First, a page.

departbar.gif

Your Currency USD

  search
   
Search
 
Brand
 
Category
 
Scale
 
 

 
NewsLetter Subscription
Please enter your email

 





de Havilland D.H.82a Tiger Moth

Box Photos
Manufacturer AIRFIX
Item No AF-04104
Scale 1/48
Price USD 18.98
Other Currencies (reference only) 
Euro 16.70
British Pound 15.02
JP YEN 2,028.00
HK DOLLARS 148.04
MALAYSIA RINGGIT 79.17
CAD 25.29
Availability
Country
Shipping Method
Click here for more on saving shipping The shipping charges below only indicates a single item purchase. Combine items to save shipping
Est. Shipping cost USD $8.98
Other Currencies (reference only) 
Euro 7.90
British Pound 7.11
JP YEN 959.51
HK DOLLARS 70.04
MALAYSIA RINGGIT 37.46
CAD 11.97
Total Est. Cost USD $27.96
Other Currencies (reference only) 
Euro 24.61
British Pound 22.13
JP YEN 2,987.51
HK DOLLARS 218.09
MALAYSIA RINGGIT 116.62
CAD 37.26

Product Flash
Notify me about this product news update to:
My email:

Details Photos
































Kits Review

Product Description

Even though the classic de Havilland Tiger Moth has to be considered one of the most important aircraft in the history of British aviation, it rarely receives the popular respect it deserves and is usually in the shadow of more glamourous types, such as the Supermarine Spitfire and de Havilland's own Mosquito. Despite this, without the availability of thousands of Tiger Moths to train a constant stream of pilots for military and civilian service, Britain and her Commonwealth would have been in real trouble during WWII and most pilots who would go on to fly the numerous Allied aircraft types of the Second World War would have 'learnt their trade' on this classic training aircraft.


Coming from a successful line of biplane designs, the DH.82 Tiger Moth made its first flight in October 1931 and was the result of the Company's founder wanting to produce an aircraft superior to its predecessors, whilst possessing enough appeal to attract interest from several different aviation sectors. Its success resulted in an immediate order from the RAF, who viewed the aircraft as an ideal primary trainer for pilots beginning on their flying careers and destined to fly their latest front line aircraft. Their modest original order was followed up by several subsequent orders and as the world descended into conflict in 1939, the Royal Air Force would have around 500 Tiger Moths on strength. Many more examples were owned by flying clubs all over the country and many of these would also being pressed into military service, due to the need to train as many new pilots as possible. With its growing reputation, the aircraft also secured many overseas orders, ensuring that the de Havilland production lines were fully committed in supplying this superb aircraft.


From the perspective of the student pilot, the Tiger Moth was a relatively stable and forgiving aircraft to fly, with few handling vices and generally supportive of the odd silly mistake. It has been described as an 'easy aeroplane to fly but a difficult one to fly well', which seemed to have made this the ideal aircraft to serve as a primary/basic trainer for large numbers of future pilots destined for the war effort. As Britain prepared for invasion during the early summer of 1940, there were plans for the gentle natured Tiger Moth to show a much more aggressive side and support the Spitfire and Hurricane pilots they had previously trained. 'Operation Banquet' called for the use of every available aircraft in the defence of Britain's coastline, attacking any potential invasion force by all means at their disposal. This would see even the most unlikely of aircraft equipped with bomb racks and given a new offensive capability. Should a German invasion have been attempted, there would have been the very real possibility of swarms of bomb laden Tiger Moths raining fury on the enemy troops below, as Britain used every means in her power to ensure the failure of such a cross channel incursion. Thankfully, due in no small part to the qualities of this effective pilot maker and the resolve of the Royal Air Force, German invasion plans were indefinitely postponed following the Luftwaffe's inability to score a decisive victory during the Battle of Britain.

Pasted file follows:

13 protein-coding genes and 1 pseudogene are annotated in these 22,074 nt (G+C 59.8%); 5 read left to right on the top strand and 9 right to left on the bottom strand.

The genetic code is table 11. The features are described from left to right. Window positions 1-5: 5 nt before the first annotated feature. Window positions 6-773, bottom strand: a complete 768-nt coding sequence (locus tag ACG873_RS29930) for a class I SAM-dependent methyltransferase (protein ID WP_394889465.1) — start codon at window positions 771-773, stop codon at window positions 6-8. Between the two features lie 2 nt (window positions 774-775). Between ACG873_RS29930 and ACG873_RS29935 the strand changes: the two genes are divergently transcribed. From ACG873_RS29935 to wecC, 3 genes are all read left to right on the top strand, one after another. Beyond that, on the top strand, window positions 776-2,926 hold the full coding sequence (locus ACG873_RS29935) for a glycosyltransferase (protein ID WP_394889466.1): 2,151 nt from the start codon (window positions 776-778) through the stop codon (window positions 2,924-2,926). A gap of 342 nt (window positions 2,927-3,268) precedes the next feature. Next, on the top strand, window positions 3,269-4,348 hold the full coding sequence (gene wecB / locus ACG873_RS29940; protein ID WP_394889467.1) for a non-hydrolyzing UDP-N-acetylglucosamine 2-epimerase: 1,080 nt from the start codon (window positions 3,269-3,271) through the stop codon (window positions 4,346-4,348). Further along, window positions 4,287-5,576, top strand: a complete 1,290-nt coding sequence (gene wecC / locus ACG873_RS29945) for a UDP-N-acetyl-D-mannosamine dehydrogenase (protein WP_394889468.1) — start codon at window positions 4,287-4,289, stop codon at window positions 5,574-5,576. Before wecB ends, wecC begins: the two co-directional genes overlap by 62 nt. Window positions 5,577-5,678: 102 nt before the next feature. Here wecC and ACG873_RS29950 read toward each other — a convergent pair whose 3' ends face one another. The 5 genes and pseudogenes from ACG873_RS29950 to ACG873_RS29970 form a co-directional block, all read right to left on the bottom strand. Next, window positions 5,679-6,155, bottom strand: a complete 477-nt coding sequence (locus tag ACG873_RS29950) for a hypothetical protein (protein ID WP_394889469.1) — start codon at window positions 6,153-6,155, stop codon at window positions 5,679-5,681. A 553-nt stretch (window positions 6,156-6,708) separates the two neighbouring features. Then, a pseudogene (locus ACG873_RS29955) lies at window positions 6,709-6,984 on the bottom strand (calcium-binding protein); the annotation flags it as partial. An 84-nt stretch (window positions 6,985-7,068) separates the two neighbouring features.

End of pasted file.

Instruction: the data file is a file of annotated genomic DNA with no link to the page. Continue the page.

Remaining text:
With many Tiger Moths remaining in airworthy condition, it is interesting to consider that this famous basic training aircraft is still doing the same job today as it did during its service introduction in the 1930s. The magnificent Tiger Moth allows potential Warbird pilots the opportunity to gain valuable experience flying a 'taildragger' aircraft, before eventually moving on to display the Spitfires and Mustangs which thrill the crowds at Airshows all over the world.
Related Products
 
 

 
- About Us - Policies - How to order
- Why Buy from Us - Retailer Inquiries - Privacy Statement
- Customers Feedback - First Time Buyer Bonus
 
 
Copyrights 2003-2020 (c) LuckyModel.com LuckyModel.com Ltd. All rights reserved
Address: Room 11, 3/F, Mansfield Industrial Center, 19 Hong Yip Street, Yuen Long, N.T. Hong Kong
Tel:852-2304-7201 Fax:852-2865-7076 email:info@luckymodel.com
 

In case you have any question, please use My Request to send your enquiry instead of email to info@luckymodel.com as our reply may be blocked by your email SPAM filter.

2020.8